The relevance of interoperable labels for companies and users differ, depending on both the context of system environments (closed gardens: low relevance, open internet: high relevance) and the business case including the respective data transfers (B2B: probably lower relevance, B2C: high relevance). This results in a legitimate variance in company interest, while other relevant stakeholders (especially rating bodies, filter software providers, additional content providers, consumer associations, family associations) haven’t had the chance to participate in the discussions yet. Hence, this Community Group also aims at incorporating those bodies and/or their opinions in the discussion.
There are a lot of supranational, national, regional, media-, OS- and platform-specific classification systems and age labels out there, all aiming at informing children, their parents and other consumers about potentially harmful or unwanted content. The more these labels become digitized, the more potentials grow to extend the basis of consumer information by making existing labels (technically) interoperable.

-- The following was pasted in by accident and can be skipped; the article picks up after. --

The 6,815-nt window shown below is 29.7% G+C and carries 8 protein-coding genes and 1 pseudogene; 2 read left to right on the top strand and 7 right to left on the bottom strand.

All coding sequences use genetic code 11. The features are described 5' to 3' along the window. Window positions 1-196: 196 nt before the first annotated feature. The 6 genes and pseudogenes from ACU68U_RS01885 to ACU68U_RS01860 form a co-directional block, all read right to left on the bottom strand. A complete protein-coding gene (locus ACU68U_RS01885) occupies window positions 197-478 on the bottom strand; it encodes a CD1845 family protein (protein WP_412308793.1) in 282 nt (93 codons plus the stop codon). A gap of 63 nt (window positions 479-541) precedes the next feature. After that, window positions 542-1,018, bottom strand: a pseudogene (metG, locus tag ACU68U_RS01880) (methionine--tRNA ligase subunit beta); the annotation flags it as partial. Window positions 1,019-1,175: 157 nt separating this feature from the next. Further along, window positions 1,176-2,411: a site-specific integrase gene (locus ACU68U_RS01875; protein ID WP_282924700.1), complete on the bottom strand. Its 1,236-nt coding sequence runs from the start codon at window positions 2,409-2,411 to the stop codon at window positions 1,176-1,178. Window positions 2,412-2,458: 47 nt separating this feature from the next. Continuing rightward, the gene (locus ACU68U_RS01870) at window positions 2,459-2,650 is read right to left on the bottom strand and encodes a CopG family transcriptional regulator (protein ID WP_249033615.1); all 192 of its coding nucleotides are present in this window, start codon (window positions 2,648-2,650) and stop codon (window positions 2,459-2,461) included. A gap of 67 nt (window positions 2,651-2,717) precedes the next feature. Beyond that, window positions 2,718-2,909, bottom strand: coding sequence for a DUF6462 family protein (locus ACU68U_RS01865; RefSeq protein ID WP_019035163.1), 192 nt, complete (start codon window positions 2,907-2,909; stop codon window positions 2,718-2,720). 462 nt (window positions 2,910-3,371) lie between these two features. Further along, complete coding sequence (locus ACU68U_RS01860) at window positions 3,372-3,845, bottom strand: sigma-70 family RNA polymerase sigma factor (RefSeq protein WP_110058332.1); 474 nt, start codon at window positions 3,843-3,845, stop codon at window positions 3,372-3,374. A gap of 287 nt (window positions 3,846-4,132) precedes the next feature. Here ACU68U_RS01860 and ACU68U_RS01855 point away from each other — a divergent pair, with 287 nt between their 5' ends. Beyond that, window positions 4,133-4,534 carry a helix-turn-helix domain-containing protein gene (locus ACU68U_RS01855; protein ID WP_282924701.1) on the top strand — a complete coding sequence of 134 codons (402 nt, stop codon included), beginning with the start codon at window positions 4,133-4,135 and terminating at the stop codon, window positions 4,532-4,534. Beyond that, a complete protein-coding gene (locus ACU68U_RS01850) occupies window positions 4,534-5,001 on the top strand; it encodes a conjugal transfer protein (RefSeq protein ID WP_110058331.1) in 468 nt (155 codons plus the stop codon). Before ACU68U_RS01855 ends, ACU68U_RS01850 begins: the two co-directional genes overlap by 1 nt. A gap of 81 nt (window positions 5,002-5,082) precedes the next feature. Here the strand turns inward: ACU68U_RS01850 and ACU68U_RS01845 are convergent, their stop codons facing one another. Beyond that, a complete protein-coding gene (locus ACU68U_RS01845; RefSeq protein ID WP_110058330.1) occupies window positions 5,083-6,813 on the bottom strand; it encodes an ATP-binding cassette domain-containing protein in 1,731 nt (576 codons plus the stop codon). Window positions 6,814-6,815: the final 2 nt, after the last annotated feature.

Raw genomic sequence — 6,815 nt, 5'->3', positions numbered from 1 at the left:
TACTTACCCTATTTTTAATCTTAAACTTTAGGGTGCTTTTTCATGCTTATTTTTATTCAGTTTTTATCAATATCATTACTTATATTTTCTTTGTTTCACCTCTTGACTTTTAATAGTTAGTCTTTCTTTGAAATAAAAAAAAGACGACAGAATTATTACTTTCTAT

Starting point for this community group have been considerations during discussion rounds within the European Commission-initiated “CEO Coalition to make the Internet a better place for kids“, namely within the Working Group 3 (“Wider use of content classification”). It has been agreed that to make classification data interoperable on a very basic level, we need to have a common reference model to exchange data and make it technically processable. A Technical Task Force on Interoperability and Machine-Readability has been created in autumn 2012 that convenes throughout 2013 to develop a proposal of such a data model.
The Task Force members agree to share the draft proposals here to extend the group of participating parties and to open the discussion to stakeholders and persons interested in interoperable age labels. Please join the group and briefly introduce yourself on the group’s mailing list: firstname.lastname@example.org (here’s the archive)